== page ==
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Estate Planning: Do I Need a Living Trust or a Personal Will?

On Monday, we discussed the importance of addressing estate planning before the year is up. Whether or not you can make the 2010 deadline, you should still make plans to sit down with an estate-planning attorney early in 2011 to look at your assets and opportunities.

Tax rates are still up in the air and, for many individuals (even those with estate plans in place), 2011 will be a time to revisit the will or trust and make changes as necessary.

Which should you consider first, assuming you have neither?

That depends on your goals, your assets and what you want to do with them. In a recent post for The Star-Ledger, Karin Price Mueller sought to answer that question for one reader, pulling tips and pointers from a number of resources in New Jersey.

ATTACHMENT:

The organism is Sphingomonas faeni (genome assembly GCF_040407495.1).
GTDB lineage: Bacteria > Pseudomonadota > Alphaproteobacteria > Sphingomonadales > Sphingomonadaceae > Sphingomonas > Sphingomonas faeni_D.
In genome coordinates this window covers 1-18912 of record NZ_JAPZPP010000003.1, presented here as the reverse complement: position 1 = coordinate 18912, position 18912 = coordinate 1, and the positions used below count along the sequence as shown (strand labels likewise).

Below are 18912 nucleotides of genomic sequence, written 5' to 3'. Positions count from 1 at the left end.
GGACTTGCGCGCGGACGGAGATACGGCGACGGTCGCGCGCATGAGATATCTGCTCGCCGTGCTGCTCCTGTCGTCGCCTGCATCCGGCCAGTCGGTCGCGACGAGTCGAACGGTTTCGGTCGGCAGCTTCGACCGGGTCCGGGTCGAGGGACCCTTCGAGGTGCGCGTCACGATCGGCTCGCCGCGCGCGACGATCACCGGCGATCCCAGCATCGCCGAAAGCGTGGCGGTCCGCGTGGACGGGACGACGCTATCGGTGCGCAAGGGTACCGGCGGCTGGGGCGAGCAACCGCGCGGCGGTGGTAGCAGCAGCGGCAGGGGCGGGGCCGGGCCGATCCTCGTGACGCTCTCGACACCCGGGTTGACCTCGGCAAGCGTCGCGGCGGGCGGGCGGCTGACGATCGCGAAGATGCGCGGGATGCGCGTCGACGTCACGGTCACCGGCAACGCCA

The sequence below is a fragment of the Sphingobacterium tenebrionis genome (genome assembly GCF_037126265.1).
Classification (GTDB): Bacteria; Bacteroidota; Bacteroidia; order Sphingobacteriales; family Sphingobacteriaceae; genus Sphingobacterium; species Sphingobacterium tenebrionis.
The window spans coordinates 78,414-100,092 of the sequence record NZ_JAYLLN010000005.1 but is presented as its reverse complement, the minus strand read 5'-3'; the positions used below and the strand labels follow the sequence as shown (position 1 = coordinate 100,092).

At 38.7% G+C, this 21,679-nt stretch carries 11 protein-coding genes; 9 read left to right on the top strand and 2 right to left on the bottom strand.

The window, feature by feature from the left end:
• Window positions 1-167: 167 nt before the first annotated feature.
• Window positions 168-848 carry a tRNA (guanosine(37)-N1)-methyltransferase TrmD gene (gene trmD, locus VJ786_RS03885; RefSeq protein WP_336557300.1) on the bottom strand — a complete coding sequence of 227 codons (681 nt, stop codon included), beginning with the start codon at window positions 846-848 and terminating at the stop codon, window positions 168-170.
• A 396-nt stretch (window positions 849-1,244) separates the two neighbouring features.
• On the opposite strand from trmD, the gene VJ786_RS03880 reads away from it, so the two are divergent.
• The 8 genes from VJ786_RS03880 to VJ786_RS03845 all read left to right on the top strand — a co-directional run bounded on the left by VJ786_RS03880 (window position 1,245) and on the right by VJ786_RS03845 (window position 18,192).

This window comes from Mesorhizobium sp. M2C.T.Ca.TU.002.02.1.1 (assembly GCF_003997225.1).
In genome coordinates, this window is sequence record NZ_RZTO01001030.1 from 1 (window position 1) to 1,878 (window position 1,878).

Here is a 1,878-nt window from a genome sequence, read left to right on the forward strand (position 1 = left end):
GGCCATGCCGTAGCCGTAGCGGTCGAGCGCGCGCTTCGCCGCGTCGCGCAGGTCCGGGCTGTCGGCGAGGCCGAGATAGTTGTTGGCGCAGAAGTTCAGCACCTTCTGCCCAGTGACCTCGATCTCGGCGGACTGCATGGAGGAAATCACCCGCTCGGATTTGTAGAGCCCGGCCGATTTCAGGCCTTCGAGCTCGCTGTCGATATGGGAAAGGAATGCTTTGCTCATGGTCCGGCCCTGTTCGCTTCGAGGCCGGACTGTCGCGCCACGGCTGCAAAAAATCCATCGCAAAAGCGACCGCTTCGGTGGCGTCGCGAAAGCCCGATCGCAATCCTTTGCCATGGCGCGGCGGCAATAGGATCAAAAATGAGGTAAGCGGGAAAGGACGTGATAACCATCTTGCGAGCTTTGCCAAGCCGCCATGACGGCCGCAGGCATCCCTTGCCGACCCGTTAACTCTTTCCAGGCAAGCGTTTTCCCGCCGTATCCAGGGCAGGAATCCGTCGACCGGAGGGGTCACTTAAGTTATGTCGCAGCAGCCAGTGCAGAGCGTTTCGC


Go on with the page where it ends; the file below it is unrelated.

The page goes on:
Over the next few posts, we're going to take a look at both living trusts and personal wills, hopefully giving you a better idea of what goes into them and why someone such as yourself might be more interested in one or the other.

From the top-down, there are several very obvious differences between the two.

For one, trusts are private documents, whereas wills become public records upon your death. Trusts also avoid probate, though a well made and comprehensive will can drastically reduce the amount of time needed to process your estate plan through the court.

That's just a start, though, and we'll delve deeper into the issue on Friday.

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